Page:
Americas

Amid Covid-19 crisis, novice wilderness explorers are straining rescue resources

PINEDALE, WYOMING (NYTIMES) – Ms Kenna Tanner and her team can list the cases from memory: There was the woman who got tired and did not feel like finishing her hike; the campers, in shorts during a blizzard; the base jumper, misjudging his leap from a treacherous granite cliff face; the ill-equipped snowmobiler, buried up to his neck in an avalanche.

All of them were pulled by Ms Tanner and the Tip Top Search and Rescue crew from the rugged Wind River mountain range in the last year, in this sprawling, remote pocket of western Wyoming. And all of them, their rescuers said, were wildly unprepared for the brutal backcountry in which they were travelling.

“It is super frustrating,” said Ms Tanner, Tip Top’s director. “We just wish that people respected the risk.”

In 2020, the team responded to 44 of them, many that resulted purely from inexperience in the backcountry. Such rescues have drained the small group of dedicated members who lead the team, Ms Tanner said.

In the throes of a pandemic that has made the indoors inherently dangerous, tens of thousands more Americans than usual have flocked outdoors, fleeing crowded cities for national parks and the public lands around them.

But as these hordes of inexperienced adventurers explore the treacherous terrain of the backcountry, many inevitably call for help. It has strained the patchwork, volunteer-based search-and-rescue system in America’s West.

Such operations within the parks are handled by the National Park Service. Outside those boundaries, search-and-rescue missions fall to volunteer groups like Tip Top, which since 1980 has policed the harrowing Wind River mountain range, about an hour southeast of the city of Jackson.

After decades as a well-kept wilderness secret, reserved for only the most experienced outdoor enthusiasts, a pandemic-era mainstream has now discovered this rugged stretch of Wyoming.

“They come here and they’re like, ‘it’s beautiful, it’s a big open space’. And it is,” said Tip Top volunteer Lesta Erickson. “But it’s also dangerous.”

Slicing southeast across the Continental Divide, the Winds – as the range is known locally – are the Grand Tetons’ more remote, inaccessible sister.

In a trend reflective of wilderness areas across the West, out-of-staters have pushed deep into remote areas like Sublette County and the Winds, searching for a chance to get outside their homes while still social distancing. With offices embracing remote work, treks to remote areas seem more viable.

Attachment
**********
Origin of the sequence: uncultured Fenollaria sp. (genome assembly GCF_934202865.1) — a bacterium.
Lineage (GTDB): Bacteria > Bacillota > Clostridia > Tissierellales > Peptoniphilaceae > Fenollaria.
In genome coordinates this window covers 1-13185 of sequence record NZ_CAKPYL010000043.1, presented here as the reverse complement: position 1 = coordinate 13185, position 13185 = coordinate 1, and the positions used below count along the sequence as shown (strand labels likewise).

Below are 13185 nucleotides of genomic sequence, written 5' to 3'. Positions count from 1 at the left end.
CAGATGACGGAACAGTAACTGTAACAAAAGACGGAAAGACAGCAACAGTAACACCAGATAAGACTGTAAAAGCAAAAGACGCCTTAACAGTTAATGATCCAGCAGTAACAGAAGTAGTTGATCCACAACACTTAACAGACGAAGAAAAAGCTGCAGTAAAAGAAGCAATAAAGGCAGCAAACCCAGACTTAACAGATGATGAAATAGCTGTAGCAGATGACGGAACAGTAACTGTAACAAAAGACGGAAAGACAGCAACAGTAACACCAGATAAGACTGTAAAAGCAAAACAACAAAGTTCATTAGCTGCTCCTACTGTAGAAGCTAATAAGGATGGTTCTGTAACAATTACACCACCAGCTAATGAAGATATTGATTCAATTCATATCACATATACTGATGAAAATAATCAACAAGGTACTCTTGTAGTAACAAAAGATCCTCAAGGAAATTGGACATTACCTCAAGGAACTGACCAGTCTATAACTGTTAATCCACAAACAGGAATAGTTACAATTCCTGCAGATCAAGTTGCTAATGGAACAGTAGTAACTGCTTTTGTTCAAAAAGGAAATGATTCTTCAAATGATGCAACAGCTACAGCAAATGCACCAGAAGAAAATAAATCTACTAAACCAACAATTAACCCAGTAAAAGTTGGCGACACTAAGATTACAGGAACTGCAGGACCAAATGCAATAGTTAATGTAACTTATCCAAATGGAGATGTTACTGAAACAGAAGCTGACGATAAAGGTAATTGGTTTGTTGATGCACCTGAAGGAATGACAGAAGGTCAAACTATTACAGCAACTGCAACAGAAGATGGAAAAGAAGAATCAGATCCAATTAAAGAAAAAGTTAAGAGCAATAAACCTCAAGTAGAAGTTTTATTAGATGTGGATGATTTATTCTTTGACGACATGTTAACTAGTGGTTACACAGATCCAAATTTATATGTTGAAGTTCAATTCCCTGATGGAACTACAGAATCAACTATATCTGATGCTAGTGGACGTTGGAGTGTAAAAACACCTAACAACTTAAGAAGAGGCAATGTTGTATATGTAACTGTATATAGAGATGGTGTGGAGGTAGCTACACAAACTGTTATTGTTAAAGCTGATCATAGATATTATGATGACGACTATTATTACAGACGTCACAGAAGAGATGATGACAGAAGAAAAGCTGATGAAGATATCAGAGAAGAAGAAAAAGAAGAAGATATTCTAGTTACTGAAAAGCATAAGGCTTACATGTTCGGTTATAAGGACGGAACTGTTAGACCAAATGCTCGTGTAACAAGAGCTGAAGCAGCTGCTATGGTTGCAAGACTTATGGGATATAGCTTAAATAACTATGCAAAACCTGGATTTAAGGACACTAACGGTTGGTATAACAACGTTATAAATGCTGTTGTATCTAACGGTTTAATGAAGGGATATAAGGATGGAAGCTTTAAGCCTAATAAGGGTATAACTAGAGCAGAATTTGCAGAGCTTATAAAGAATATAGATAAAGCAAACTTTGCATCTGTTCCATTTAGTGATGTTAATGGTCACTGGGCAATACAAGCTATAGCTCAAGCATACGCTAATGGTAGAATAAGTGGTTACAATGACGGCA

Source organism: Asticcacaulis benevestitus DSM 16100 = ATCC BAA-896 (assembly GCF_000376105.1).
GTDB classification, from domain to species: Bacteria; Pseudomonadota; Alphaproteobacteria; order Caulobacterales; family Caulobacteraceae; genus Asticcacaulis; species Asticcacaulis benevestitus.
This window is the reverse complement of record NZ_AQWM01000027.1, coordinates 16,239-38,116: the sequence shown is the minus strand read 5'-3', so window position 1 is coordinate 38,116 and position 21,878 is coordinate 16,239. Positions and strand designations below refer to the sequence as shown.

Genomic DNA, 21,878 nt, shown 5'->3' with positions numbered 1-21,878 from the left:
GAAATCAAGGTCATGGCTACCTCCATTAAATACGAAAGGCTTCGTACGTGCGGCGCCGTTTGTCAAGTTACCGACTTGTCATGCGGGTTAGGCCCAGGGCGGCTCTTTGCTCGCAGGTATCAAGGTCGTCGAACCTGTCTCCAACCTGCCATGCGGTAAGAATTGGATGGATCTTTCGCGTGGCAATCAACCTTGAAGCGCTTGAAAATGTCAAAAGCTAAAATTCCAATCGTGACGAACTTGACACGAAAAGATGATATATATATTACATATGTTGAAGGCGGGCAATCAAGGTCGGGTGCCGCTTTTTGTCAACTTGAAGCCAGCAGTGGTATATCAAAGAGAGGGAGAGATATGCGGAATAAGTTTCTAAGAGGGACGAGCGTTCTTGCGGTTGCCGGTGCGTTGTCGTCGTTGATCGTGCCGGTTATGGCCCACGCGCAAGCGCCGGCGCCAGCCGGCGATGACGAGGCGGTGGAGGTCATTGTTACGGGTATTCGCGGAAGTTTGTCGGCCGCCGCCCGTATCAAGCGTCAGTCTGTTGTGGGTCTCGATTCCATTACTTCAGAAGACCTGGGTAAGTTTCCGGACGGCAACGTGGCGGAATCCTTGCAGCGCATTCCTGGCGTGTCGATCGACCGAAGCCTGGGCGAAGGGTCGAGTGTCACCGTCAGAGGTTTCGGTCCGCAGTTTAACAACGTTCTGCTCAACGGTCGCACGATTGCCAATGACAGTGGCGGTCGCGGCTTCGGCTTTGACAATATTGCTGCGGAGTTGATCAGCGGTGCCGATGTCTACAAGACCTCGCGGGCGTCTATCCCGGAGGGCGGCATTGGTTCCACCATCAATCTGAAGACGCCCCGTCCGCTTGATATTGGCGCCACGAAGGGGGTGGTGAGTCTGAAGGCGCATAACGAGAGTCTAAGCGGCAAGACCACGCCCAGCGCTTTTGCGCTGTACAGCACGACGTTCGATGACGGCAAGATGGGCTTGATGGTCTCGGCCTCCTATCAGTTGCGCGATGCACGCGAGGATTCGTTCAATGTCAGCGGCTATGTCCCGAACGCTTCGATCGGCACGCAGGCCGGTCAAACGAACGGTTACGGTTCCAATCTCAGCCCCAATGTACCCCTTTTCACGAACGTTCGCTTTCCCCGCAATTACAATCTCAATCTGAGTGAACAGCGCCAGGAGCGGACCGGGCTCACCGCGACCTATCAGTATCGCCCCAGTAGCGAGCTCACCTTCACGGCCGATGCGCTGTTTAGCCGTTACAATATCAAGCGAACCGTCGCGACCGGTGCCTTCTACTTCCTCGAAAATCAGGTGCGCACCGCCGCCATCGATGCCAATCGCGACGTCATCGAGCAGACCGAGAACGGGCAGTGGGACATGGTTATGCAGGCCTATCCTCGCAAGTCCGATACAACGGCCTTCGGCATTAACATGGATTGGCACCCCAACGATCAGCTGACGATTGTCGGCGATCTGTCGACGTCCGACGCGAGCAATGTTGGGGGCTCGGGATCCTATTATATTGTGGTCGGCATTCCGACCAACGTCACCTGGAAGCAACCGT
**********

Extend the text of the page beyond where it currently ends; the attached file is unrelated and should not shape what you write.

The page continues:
The influx has accelerated a trend that search-and-rescue professionals say was already underway in places like the Winds.

Garmin inReach devices – satellite-powered beacons that can ping emergency dispatchers in the event of problems – have grown popular and have given many aspiring hikers false senses of security. And social media posts and location tags have made remote areas of the backcountry appear easy to reach.

“They think, ‘all I’ve got to do is hit this button and help is going to be there immediately’,” said Mr Milford Lockwood, a Tip Top volunteer who helps lead helicopter rescues.

In reality, hikers in distress could be 20 miles (32km) from the nearest trailhead or in an area that is inaccessible by helicopter, he said. It has become so crowded in the backcountry that it is sometimes difficult to even find a place for the aircraft to land.

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For years, outdoors enthusiasts have warned that America’s search-and-rescue system was in trouble. Where places like Canada or Switzerland have professional, full-time teams that manage everything from lost tourists to fatal mountaineering accidents, most operations in the United States are handled by a loose network of volunteer organisations like Tip Top, which are overseen by local sheriffs.

Some search-and-rescue groups are subsidised by federal and state funds, while others have a robust network of philanthropic donors. In Wyoming, the groups are funded by their respective counties and are financially buoyed in part by donations attached to hunting, fishing and recreational vehicle licences.

Facing a crisis, some states now charge for rescues made necessary because of negligence.

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No one expects the eventual end of the pandemic to stem the flood of newcomers to the Winds, which people grudgingly admit have been discovered.

“You can’t stop it,” said Mr Chris Hayes, who works at an outdoor retailer in Pinedale and also runs a fishing guide service. “There’s no secret place anymore. They’re all gone.”

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